Electroconic, the international audiovisual specialists, have created an interactive exhibit around an early letter written by Adolf Hitler for the Museum of Tolerance, a Simon Wiesenthal Center Museum, in Los Angeles.
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The letter, written in September 1919, six years before the publication of Mein Kampf is Hitler’s first known anti-semetic writing. Rabbi Marvin Hier, founder and Dean of the Simon Wiesenthal Center, is clear about the historical importance of the letter which calls for, “The uncompromising removal of the Jews altogether."
Electrosonic sales consultant Les Hill and VP of Entertainment Chris Conte worked with Chief Financial Officer and Chief Administrative Officer of the museum, Sue Burden, to find a way to display the letter that allows visitors to interact with the document and appreciate its historical significance. The result is an interactive touchscreen display with digital content and interactive software supplied by Cortina Productions.
The four page typewritten letter, signed by Hitler, is displayed in a wall mounted glass case with a 65-inch Mitsubishi LED touchscreen, powered by CyberTouch. Visitors can virtually interact with the letter in German or English, as well as accessing maps, video and photos about the history of the Third Reich and the acquisition of the letter. The GUI can be operated by two visitors at once or else in docent mode for group presentations.
The interactive video source for the touchscreen display is provided by a Dell Vostro 460 Mini Tower with an ATI Radion HD 5570 graphics card. Audio for the film clips and sound design elements for the interactivity are delivered by a ceiling-mounted Dakota speaker array.
Working on the project were: Guy Fronte (Electrosonic Project Manager), Win Roach (Electrosonic Lead Installer), Julie Adgurson (Electrosonic Engineer) as well as from Hansol Park (Architect and Senior Associate at Yazdani Studio of Cannon Design,).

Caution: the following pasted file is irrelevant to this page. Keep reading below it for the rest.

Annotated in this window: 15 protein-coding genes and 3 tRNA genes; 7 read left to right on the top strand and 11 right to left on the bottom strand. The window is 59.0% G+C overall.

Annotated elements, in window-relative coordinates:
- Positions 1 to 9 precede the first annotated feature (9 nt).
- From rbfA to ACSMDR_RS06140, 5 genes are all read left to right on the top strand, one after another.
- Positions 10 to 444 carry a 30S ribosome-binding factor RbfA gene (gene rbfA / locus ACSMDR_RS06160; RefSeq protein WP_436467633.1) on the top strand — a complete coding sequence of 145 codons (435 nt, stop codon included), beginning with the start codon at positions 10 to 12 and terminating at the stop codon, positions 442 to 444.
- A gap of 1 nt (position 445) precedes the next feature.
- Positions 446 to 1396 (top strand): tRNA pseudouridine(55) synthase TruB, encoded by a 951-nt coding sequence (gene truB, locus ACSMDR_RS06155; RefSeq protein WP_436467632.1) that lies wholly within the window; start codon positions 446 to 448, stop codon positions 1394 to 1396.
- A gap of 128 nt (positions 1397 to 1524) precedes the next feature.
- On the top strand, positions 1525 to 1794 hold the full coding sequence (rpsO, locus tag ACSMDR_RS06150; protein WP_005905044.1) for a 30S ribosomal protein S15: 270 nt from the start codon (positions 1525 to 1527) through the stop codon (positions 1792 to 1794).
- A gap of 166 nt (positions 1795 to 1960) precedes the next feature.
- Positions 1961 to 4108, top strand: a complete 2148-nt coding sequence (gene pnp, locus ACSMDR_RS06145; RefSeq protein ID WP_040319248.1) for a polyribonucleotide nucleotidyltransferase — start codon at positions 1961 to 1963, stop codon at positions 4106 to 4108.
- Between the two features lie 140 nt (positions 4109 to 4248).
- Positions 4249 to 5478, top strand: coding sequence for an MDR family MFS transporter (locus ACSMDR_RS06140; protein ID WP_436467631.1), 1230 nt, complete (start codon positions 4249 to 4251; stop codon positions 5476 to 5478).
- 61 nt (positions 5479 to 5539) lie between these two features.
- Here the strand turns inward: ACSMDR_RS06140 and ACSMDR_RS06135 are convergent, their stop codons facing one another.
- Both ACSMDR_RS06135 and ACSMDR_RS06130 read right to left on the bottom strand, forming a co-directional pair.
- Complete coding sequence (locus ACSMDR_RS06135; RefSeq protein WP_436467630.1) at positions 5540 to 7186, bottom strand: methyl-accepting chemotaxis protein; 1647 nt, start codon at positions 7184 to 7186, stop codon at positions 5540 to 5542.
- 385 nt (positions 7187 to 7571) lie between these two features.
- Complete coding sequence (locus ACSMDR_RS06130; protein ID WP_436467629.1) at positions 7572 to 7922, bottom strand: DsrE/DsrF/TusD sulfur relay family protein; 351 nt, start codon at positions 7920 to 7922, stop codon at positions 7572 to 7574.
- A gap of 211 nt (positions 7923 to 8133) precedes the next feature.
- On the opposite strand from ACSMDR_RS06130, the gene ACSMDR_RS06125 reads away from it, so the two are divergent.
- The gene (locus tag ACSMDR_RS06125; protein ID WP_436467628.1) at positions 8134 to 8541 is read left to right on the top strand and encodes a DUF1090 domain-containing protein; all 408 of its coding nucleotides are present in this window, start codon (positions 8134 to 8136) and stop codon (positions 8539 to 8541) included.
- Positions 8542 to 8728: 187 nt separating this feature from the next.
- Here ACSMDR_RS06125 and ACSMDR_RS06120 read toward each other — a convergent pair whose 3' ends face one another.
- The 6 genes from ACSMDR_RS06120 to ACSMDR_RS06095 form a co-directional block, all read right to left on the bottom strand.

Since the Museum of Tolerance opened in 1993, Electrosonic have worked with the museum on many exhibits and installations. Sue Burden, says, “Electrosonic was very professional to work with, as always; it’s a pleasure to do projects with them, and we keep asking them to do more and more things for us.”
About the Museum of Tolerance
The Museum of Tolerance (MOT) is a “Museum to Educate and Enlighten”, asking visitors to understand the historical significance and contemporary relevance of the Holocaust and aiming to challenge all forms of prejudice and discrimination in our world today. The Museum of Tolerance is not just a symbol of society’s wish to live in peace, but also resource to help achieve that goal. The Musuem of Tolerance welcomes 250,000 visitors annually including 130,000 students, and many major corporations, organisations and educators have benefitted from the museum’s specialized programs.
Electrosonic is an international audio-visual company that creates tailored, state-of-the-art solutions for a wide range of markets including theme parks, museums, video conferencing and control rooms. Since its founding in 1964, Electrosonic has built a strong reputation for working on complex projects of all sizes, and has developed lasting partnerships with customers and suppliers. Beyond complete integrated systems, Electrosonic provides a full range of services including technical design, projector lamp sales, maintenance and operational support.